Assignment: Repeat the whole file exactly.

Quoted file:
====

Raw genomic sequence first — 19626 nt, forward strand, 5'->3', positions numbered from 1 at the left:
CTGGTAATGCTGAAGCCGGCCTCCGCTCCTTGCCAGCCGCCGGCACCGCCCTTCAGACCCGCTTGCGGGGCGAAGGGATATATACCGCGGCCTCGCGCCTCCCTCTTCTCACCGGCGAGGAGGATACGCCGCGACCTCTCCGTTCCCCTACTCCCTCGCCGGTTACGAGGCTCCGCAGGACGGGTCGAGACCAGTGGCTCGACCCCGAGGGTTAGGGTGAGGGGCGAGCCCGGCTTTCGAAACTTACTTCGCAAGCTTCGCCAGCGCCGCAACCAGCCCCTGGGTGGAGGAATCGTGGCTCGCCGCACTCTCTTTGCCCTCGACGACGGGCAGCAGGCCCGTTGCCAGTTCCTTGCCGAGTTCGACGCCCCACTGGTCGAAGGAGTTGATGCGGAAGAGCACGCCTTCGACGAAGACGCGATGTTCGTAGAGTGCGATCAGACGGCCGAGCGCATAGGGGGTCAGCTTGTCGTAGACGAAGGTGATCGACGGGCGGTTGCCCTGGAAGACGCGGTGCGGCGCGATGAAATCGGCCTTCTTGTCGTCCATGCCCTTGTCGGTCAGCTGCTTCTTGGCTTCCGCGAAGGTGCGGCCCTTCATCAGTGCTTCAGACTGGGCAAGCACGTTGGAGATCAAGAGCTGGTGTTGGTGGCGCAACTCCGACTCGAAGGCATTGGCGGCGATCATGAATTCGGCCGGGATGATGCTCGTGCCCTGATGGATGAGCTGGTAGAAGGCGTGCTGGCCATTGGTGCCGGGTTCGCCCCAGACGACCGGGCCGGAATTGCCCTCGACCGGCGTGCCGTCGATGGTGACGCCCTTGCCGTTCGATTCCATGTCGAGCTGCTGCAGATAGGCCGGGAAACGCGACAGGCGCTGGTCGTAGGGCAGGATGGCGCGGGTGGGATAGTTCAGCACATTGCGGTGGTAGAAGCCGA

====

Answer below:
Raw genomic sequence first — 19626 nt, forward strand, 5'->3', positions numbered from 1 at the left:
CTGGTAATGCTGAAGCCGGCCTCCGCTCCTTGCCAGCCGCCGGCACCGCCCTTCAGACCCGCTTGCGGGGCGAAGGGATATATACCGCGGCCTCGCGCCTCCCTCTTCTCACCGGCGAGGAGGATACGCCGCGACCTCTCCGTTCCCCTACTCCCTCGCCGGTTACGAGGCTCCGCAGGACGGGTCGAGACCAGTGGCTCGACCCCGAGGGTTAGGGTGAGGGGCGAGCCCGGCTTTCGAAACTTACTTCGCAAGCTTCGCCAGCGCCGCAACCAGCCCCTGGGTGGAGGAATCGTGGCTCGCCGCACTCTCTTTGCCCTCGACGACGGGCAGCAGGCCCGTTGCCAGTTCCTTGCCGAGTTCGACGCCCCACTGGTCGAAGGAGTTGATGCGGAAGAGCACGCCTTCGACGAAGACGCGATGTTCGTAGAGTGCGATCAGACGGCCGAGCGCATAGGGGGTCAGCTTGTCGTAGACGAAGGTGATCGACGGGCGGTTGCCCTGGAAGACGCGGTGCGGCGCGATGAAATCGGCCTTCTTGTCGTCCATGCCCTTGTCGGTCAGCTGCTTCTTGGCTTCCGCGAAGGTGCGGCCCTTCATCAGTGCTTCAGACTGGGCAAGCACGTTGGAGATCAAGAGCTGGTGTTGGTGGCGCAACTCCGACTCGAAGGCATTGGCGGCGATCATGAATTCGGCCGGGATGATGCTCGTGCCCTGATGGATGAGCTGGTAGAAGGCGTGCTGGCCATTGGTGCCGGGTTCGCCCCAGACGACCGGGCCGGAATTGCCCTCGACCGGCGTGCCGTCGATGGTGACGCCCTTGCCGTTCGATTCCATGTCGAGCTGCTGCAGATAGGCCGGGAAACGCGACAGGCGCTGGTCGTAGGGCAGGATGGCGCGGGTGGGATAGTTCAGCACATTGCGGTGGTAGAAGCCGA